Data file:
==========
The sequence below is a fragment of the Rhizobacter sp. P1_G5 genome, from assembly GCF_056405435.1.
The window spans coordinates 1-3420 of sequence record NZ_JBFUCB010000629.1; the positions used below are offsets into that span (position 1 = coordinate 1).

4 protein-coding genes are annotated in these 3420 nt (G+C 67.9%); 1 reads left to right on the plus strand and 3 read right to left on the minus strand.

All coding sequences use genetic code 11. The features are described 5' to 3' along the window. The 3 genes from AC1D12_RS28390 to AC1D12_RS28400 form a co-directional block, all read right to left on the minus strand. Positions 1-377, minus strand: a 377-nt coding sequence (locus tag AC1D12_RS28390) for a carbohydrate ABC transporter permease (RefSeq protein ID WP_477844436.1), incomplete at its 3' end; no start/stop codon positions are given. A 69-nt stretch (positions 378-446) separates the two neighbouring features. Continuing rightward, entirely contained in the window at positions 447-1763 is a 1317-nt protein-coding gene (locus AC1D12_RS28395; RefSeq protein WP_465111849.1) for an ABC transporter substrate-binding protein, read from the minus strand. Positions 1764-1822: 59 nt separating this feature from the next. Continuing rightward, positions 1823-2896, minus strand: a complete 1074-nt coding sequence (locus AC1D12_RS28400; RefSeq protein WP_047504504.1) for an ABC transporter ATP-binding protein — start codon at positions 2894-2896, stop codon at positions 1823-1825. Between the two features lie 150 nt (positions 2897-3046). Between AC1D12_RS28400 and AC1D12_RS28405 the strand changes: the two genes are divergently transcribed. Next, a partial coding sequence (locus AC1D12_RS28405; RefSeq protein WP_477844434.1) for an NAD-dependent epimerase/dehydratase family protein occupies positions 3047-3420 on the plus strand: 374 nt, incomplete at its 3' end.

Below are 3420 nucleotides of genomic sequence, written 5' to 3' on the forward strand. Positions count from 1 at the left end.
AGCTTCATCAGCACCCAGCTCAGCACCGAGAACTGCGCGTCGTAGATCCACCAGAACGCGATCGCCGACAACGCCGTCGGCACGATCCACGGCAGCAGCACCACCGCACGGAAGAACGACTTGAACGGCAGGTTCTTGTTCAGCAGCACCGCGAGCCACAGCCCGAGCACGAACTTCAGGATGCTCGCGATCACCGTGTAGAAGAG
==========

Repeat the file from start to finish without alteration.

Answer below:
The sequence below is a fragment of the Rhizobacter sp. P1_G5 genome, from assembly GCF_056405435.1.
The window spans coordinates 1-3420 of sequence record NZ_JBFUCB010000629.1; the positions used below are offsets into that span (position 1 = coordinate 1).

4 protein-coding genes are annotated in these 3420 nt (G+C 67.9%); 1 reads left to right on the plus strand and 3 read right to left on the minus strand.

All coding sequences use genetic code 11. The features are described 5' to 3' along the window. The 3 genes from AC1D12_RS28390 to AC1D12_RS28400 form a co-directional block, all read right to left on the minus strand. Positions 1-377, minus strand: a 377-nt coding sequence (locus tag AC1D12_RS28390) for a carbohydrate ABC transporter permease (RefSeq protein ID WP_477844436.1), incomplete at its 3' end; no start/stop codon positions are given. A 69-nt stretch (positions 378-446) separates the two neighbouring features. Continuing rightward, entirely contained in the window at positions 447-1763 is a 1317-nt protein-coding gene (locus AC1D12_RS28395; RefSeq protein WP_465111849.1) for an ABC transporter substrate-binding protein, read from the minus strand. Positions 1764-1822: 59 nt separating this feature from the next. Continuing rightward, positions 1823-2896, minus strand: a complete 1074-nt coding sequence (locus AC1D12_RS28400; RefSeq protein WP_047504504.1) for an ABC transporter ATP-binding protein — start codon at positions 2894-2896, stop codon at positions 1823-1825. Between the two features lie 150 nt (positions 2897-3046). Between AC1D12_RS28400 and AC1D12_RS28405 the strand changes: the two genes are divergently transcribed. Next, a partial coding sequence (locus AC1D12_RS28405; RefSeq protein WP_477844434.1) for an NAD-dependent epimerase/dehydratase family protein occupies positions 3047-3420 on the plus strand: 374 nt, incomplete at its 3' end.

Below are 3420 nucleotides of genomic sequence, written 5' to 3' on the forward strand. Positions count from 1 at the left end.
AGCTTCATCAGCACCCAGCTCAGCACCGAGAACTGCGCGTCGTAGATCCACCAGAACGCGATCGCCGACAACGCCGTCGGCACGATCCACGGCAGCAGCACCACCGCACGGAAGAACGACTTGAACGGCAGGTTCTTGTTCAGCAGCACCGCGAGCCACAGCCCGAGCACGAACTTCAGGATGCTCGCGATCACCGTGTAGAAGAG